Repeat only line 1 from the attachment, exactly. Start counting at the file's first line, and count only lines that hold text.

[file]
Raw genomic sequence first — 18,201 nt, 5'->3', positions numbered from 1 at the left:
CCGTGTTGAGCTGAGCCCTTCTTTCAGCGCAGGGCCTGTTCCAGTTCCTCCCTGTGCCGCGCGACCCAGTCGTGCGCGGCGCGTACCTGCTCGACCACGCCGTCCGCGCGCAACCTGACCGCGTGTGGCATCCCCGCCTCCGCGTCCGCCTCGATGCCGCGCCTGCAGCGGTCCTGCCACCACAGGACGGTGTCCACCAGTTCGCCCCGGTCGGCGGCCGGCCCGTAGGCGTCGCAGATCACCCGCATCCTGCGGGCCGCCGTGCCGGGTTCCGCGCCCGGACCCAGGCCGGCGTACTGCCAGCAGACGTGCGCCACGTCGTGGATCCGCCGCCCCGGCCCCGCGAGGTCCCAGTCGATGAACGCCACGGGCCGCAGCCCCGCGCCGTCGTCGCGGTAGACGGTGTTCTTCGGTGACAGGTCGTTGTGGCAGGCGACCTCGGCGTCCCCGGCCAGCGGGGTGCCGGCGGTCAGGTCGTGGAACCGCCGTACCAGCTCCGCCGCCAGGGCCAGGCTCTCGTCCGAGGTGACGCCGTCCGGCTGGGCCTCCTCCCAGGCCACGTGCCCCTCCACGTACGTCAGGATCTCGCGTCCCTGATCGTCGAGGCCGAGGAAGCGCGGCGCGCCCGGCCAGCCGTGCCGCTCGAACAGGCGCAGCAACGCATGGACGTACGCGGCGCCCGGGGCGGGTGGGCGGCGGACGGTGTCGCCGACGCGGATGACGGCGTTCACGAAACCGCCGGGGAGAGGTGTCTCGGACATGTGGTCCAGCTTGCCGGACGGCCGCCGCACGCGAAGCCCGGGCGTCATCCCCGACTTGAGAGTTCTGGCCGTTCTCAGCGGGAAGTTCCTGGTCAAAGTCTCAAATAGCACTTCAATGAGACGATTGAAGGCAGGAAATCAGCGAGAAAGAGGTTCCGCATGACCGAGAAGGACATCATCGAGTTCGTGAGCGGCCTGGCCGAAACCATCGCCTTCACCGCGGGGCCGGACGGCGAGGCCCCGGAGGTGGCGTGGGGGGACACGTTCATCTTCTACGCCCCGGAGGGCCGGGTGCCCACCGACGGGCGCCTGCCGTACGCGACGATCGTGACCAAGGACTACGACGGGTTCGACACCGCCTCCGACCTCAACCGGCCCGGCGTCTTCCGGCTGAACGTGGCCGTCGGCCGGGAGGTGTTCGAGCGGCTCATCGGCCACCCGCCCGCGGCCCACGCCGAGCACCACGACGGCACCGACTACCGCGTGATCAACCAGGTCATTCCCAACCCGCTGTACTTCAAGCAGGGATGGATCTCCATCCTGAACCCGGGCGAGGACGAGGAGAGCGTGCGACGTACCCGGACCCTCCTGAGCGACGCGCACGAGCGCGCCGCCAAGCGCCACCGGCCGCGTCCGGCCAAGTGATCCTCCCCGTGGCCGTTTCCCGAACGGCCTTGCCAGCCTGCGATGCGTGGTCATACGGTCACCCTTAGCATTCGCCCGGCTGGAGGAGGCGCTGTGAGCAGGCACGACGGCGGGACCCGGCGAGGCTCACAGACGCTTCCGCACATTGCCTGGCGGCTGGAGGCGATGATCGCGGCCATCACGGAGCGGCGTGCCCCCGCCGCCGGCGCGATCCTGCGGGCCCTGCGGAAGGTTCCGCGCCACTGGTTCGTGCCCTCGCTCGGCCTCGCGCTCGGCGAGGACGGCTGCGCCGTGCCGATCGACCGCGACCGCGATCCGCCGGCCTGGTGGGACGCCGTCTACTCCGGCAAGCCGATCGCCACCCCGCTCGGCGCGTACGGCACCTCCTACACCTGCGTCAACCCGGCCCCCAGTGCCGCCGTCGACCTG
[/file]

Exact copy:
Raw genomic sequence first — 18,201 nt, 5'->3', positions numbered from 1 at the left: